In a case of first impression, Texas’s Second Court of Appeals recently examined the issue of whether an employee who is taking leave under the federal Family and Medical Leave Act (FMLA) may obtain unemployment benefits under the Texas Labor Code. In a win for Texas employers, the court determined that such a person may not simultaneously enjoy the benefits of both statutes. Texas Workforce Commission v. Wichita County, Texas, 02-15-00215-CV (December 8, 2016).


A Wichita County, Texas, employee, Julia White, went on FMLA leave on August 16, 2011. After three days, her accrued paid leave ran out and she went on unpaid leave. On October 2, 2011, she applied to the Texas Workforce Commission (TWC) seeking unemployment benefits. The county contested her claim on the basis that White had never been unemployed. In support of this position, the county cited the fact that it was still paying for her health insurance and her position was being held open for her while she was out on leave.

The TWC reached an initial decision that White was entitled to receive unemployment benefits. It determined that while she was on an unpaid leave of absence, she was considered unemployed. The county disputed this finding, but subsequently lost every level of appeal with the TWC on the issue. In its opinion affirming the prior decisions that the Texas Unemployment Compensation Act entitled White to benefits, the Appeal Tribunal stated that White “was separated from her last employment when she went on medical leave and the employer could not make any accommodations based on the claimant’s restrictions.” The TWC commissioners adopted the findings of fact and conclusions of law of the Appeal Tribunal and affirmed the decision.

The county appealed the TWC’s final administrative decision to a Texas civil court and moved for summary judgment. The county contended that:

  • since White was never unemployed, she was ineligible to receive unemployment benefits;
  • receiving paid insurance premiums from an employer and having a position held open are facts inconsistent with a person’s being “unemployed”; and
  • going on FMLA leave does not mean that a person is unemployed since the employee is eligible to return the same position once they return from leave.

The TWC also filed a motion for summary judgment. The basis for its motion was premised on the fact that since White had not performed services for wages while on FMLA leave, she could not be considered unemployed under the definition of the Texas Labor Code.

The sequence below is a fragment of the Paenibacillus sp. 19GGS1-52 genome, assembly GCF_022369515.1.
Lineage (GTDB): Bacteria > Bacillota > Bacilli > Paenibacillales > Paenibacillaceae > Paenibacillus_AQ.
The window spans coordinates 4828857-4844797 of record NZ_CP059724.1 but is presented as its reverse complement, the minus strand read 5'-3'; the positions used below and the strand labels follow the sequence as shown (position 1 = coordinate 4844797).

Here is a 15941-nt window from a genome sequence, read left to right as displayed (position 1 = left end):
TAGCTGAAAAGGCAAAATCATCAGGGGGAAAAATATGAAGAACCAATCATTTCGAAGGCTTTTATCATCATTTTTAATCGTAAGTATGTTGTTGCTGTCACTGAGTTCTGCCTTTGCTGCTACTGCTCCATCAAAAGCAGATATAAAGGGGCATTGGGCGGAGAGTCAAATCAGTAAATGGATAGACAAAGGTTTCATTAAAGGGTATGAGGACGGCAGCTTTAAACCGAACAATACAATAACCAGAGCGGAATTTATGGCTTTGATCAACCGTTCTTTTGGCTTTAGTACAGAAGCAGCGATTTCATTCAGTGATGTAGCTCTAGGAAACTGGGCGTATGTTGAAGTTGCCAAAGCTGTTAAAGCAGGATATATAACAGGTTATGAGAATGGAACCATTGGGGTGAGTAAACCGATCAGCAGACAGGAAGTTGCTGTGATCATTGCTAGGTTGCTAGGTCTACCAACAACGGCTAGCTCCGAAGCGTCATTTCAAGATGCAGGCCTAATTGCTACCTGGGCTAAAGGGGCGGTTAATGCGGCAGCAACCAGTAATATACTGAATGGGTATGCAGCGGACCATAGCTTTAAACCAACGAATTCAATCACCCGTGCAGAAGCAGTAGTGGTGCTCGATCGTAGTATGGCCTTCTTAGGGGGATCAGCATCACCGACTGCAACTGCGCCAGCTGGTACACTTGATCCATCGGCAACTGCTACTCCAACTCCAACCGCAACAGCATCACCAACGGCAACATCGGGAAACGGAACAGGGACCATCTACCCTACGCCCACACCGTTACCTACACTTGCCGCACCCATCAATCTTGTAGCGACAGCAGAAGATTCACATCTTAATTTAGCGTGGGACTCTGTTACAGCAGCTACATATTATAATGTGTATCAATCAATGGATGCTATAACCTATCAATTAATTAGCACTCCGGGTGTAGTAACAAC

The trial court found for the county and reversed the TWC’s decision to grant unemployment benefits. The TWC appealed the decision.

The Second Court of Appeals’ Decision

On appeal, the court analyzed the purposes of the two competing laws at play in this case: the FMLA, which is designed to protect employees’ positions while they take leave for serious medical conditions, and the Texas Labor Code, which provides unemployment benefits to employees who are not receiving wages as temporary support while they look for jobs.

The court also addressed the inherent tension between the application of the laws. First, the FMLA states that an employee may take leave when a “serious health condition . . . makes the employee unable to perform the functions of the position.” However, to be eligible for unemployment benefits, the Texas Labor Code requires a person be able to work, available to work, registered to work, and actively seeking work.

Furthermore, by statute FMLA leave can be paid or unpaid. Allowing an employee to receive unemployment benefits while on FLMA leave would, in effect, turn the FMLA into a paid-leave statute. Additionally, the court noted that if an employee were allowed to receive unemployment benefits during their leave, “such a conclusion would thwart the employment-stability purposes of federal and state law by encouraging an individual with protected employment to seek new employment as a condition of obtaining unemployment benefits.”

Taking this all into consideration, the court held that although White did not perform services and did not receive wages during her FMLA leave, under the Texas Labor Code’s definition of “unemployed,” she was not qualified to receive unemployment benefits.

Key Takeaways

Employees who are on FMLA leave are not eligible to receive unemployment benefits in Texas. However, as this is a case of first impression, we may not have heard the last from the TWC on the issue. The case may be appealed to the Supreme Court of Texas. Notably, the court of appeals declined to address the broader question of whether, and to what extent, the termination of an employment relationship is needed for the receipt of unemployment benefits. Employers should remember that despite this ruling, employees may still be eligible to receive partial unemployment benefits under certain circumstances.

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Leaves of Absence/Reasonable Accommodation

Managing leaves and reasonably accommodating employees can be complex, frustrating, and expose employers to legal peril. Employers must navigate a bewildering array of state and federal statutes, with seemingly contradictory mandates.

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